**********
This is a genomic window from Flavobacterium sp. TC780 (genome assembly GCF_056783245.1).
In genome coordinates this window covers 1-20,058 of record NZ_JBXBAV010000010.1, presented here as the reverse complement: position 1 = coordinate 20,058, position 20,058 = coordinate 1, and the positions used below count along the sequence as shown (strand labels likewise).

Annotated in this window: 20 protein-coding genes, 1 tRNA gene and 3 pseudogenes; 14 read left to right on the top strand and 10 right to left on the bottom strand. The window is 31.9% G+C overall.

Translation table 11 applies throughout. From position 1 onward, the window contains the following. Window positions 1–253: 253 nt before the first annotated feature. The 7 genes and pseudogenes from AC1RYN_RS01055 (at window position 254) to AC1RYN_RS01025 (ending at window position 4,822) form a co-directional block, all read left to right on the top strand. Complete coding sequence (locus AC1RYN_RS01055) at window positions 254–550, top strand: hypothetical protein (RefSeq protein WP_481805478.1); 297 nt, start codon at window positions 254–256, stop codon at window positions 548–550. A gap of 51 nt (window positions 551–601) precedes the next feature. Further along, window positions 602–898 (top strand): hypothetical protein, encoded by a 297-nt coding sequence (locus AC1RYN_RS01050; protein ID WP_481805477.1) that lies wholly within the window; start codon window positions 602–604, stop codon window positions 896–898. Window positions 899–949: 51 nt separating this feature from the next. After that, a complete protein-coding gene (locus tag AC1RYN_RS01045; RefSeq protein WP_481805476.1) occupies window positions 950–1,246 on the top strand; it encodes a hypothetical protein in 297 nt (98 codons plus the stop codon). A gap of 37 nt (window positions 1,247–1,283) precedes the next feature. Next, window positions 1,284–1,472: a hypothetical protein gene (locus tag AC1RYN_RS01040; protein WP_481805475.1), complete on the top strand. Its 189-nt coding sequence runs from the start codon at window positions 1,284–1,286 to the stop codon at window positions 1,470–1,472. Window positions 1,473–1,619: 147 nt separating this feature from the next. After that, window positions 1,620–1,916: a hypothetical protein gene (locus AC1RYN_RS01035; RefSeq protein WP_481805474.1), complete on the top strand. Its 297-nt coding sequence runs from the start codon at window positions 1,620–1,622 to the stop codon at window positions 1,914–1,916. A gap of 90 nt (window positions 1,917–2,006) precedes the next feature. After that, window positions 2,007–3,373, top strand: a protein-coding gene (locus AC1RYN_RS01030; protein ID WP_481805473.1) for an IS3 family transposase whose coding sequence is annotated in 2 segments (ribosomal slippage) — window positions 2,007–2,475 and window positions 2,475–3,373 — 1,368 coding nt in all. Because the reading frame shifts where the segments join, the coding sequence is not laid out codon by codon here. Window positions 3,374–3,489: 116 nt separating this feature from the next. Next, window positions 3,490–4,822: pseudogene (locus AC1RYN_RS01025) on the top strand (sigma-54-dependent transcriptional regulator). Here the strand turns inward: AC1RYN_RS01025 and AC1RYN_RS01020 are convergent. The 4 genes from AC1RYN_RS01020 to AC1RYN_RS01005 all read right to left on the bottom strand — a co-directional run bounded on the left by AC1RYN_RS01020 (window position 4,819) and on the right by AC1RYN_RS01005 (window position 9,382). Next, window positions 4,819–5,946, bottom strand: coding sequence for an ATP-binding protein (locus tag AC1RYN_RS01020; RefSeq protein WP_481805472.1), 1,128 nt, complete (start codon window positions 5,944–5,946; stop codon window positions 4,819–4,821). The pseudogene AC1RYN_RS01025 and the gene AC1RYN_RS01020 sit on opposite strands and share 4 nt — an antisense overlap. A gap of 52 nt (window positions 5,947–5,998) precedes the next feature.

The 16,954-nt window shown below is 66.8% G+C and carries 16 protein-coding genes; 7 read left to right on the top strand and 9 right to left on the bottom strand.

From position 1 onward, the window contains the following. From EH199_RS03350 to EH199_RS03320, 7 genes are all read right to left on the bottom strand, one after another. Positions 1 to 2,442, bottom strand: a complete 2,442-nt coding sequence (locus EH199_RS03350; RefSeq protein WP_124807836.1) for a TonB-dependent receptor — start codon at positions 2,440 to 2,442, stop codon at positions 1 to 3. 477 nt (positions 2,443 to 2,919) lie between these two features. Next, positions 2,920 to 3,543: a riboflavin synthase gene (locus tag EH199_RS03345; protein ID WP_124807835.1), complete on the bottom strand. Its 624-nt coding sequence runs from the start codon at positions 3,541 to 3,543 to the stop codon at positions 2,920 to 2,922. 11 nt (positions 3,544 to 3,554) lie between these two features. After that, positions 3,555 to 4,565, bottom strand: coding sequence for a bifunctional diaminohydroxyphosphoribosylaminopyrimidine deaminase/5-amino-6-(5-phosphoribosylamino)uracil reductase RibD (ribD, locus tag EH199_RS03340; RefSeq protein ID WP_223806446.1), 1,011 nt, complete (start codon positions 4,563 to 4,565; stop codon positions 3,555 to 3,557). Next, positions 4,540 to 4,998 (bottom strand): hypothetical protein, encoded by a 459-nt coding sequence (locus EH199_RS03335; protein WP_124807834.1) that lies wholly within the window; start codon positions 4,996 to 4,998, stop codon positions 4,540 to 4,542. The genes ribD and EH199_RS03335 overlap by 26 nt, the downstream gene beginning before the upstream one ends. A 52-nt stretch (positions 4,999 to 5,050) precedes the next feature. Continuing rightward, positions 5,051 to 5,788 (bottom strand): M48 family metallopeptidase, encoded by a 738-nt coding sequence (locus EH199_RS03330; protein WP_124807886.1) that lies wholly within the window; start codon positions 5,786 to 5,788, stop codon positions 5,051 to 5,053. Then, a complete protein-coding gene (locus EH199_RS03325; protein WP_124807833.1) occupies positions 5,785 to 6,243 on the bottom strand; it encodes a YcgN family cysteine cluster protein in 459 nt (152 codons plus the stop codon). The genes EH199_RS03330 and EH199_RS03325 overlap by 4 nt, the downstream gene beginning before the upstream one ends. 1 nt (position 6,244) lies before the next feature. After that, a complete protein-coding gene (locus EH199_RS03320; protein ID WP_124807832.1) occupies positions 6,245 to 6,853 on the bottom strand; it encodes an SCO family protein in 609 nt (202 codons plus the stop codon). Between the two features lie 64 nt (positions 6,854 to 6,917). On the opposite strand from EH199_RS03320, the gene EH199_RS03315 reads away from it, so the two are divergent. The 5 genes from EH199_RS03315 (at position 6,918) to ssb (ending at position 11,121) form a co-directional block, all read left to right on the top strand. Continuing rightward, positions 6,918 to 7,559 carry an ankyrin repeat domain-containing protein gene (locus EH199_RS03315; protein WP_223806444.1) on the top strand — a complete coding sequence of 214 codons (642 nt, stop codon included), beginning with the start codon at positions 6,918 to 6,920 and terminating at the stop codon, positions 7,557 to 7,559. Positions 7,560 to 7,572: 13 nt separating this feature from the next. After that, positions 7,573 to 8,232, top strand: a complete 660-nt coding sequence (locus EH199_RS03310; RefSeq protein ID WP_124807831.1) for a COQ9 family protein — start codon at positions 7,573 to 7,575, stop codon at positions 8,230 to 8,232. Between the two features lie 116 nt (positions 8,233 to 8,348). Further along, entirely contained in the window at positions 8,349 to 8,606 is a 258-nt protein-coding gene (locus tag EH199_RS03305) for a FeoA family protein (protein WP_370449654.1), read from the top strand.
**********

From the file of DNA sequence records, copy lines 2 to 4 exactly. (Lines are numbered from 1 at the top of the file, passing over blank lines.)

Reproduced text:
In genome coordinates this window covers 1-20,058 of record NZ_JBXBAV010000010.1, presented here as the reverse complement: position 1 = coordinate 20,058, position 20,058 = coordinate 1, and the positions used below count along the sequence as shown (strand labels likewise).

Annotated in this window: 20 protein-coding genes, 1 tRNA gene and 3 pseudogenes; 14 read left to right on the top strand and 10 right to left on the bottom strand. The window is 31.9% G+C overall.

Translation table 11 applies throughout. From position 1 onward, the window contains the following. Window positions 1–253: 253 nt before the first annotated feature. The 7 genes and pseudogenes from AC1RYN_RS01055 (at window position 254) to AC1RYN_RS01025 (ending at window position 4,822) form a co-directional block, all read left to right on the top strand. Complete coding sequence (locus AC1RYN_RS01055) at window positions 254–550, top strand: hypothetical protein (RefSeq protein WP_481805478.1); 297 nt, start codon at window positions 254–256, stop codon at window positions 548–550. A gap of 51 nt (window positions 551–601) precedes the next feature. Further along, window positions 602–898 (top strand): hypothetical protein, encoded by a 297-nt coding sequence (locus AC1RYN_RS01050; protein ID WP_481805477.1) that lies wholly within the window; start codon window positions 602–604, stop codon window positions 896–898. Window positions 899–949: 51 nt separating this feature from the next. After that, a complete protein-coding gene (locus tag AC1RYN_RS01045; RefSeq protein WP_481805476.1) occupies window positions 950–1,246 on the top strand; it encodes a hypothetical protein in 297 nt (98 codons plus the stop codon). A gap of 37 nt (window positions 1,247–1,283) precedes the next feature. Next, window positions 1,284–1,472: a hypothetical protein gene (locus tag AC1RYN_RS01040; protein WP_481805475.1), complete on the top strand. Its 189-nt coding sequence runs from the start codon at window positions 1,284–1,286 to the stop codon at window positions 1,470–1,472. Window positions 1,473–1,619: 147 nt separating this feature from the next. After that, window positions 1,620–1,916: a hypothetical protein gene (locus AC1RYN_RS01035; RefSeq protein WP_481805474.1), complete on the top strand. Its 297-nt coding sequence runs from the start codon at window positions 1,620–1,622 to the stop codon at window positions 1,914–1,916. A gap of 90 nt (window positions 1,917–2,006) precedes the next feature. After that, window positions 2,007–3,373, top strand: a protein-coding gene (locus AC1RYN_RS01030; protein ID WP_481805473.1) for an IS3 family transposase whose coding sequence is annotated in 2 segments (ribosomal slippage) — window positions 2,007–2,475 and window positions 2,475–3,373 — 1,368 coding nt in all. Because the reading frame shifts where the segments join, the coding sequence is not laid out codon by codon here. Window positions 3,374–3,489: 116 nt separating this feature from the next. Next, window positions 3,490–4,822: pseudogene (locus AC1RYN_RS01025) on the top strand (sigma-54-dependent transcriptional regulator). Here the strand turns inward: AC1RYN_RS01025 and AC1RYN_RS01020 are convergent. The 4 genes from AC1RYN_RS01020 to AC1RYN_RS01005 all read right to left on the bottom strand — a co-directional run bounded on the left by AC1RYN_RS01020 (window position 4,819) and on the right by AC1RYN_RS01005 (window position 9,382). Next, window positions 4,819–5,946, bottom strand: coding sequence for an ATP-binding protein (locus tag AC1RYN_RS01020; RefSeq protein WP_481805472.1), 1,128 nt, complete (start codon window positions 5,944–5,946; stop codon window positions 4,819–4,821). The pseudogene AC1RYN_RS01025 and the gene AC1RYN_RS01020 sit on opposite strands and share 4 nt — an antisense overlap. A gap of 52 nt (window positions 5,947–5,998) precedes the next feature.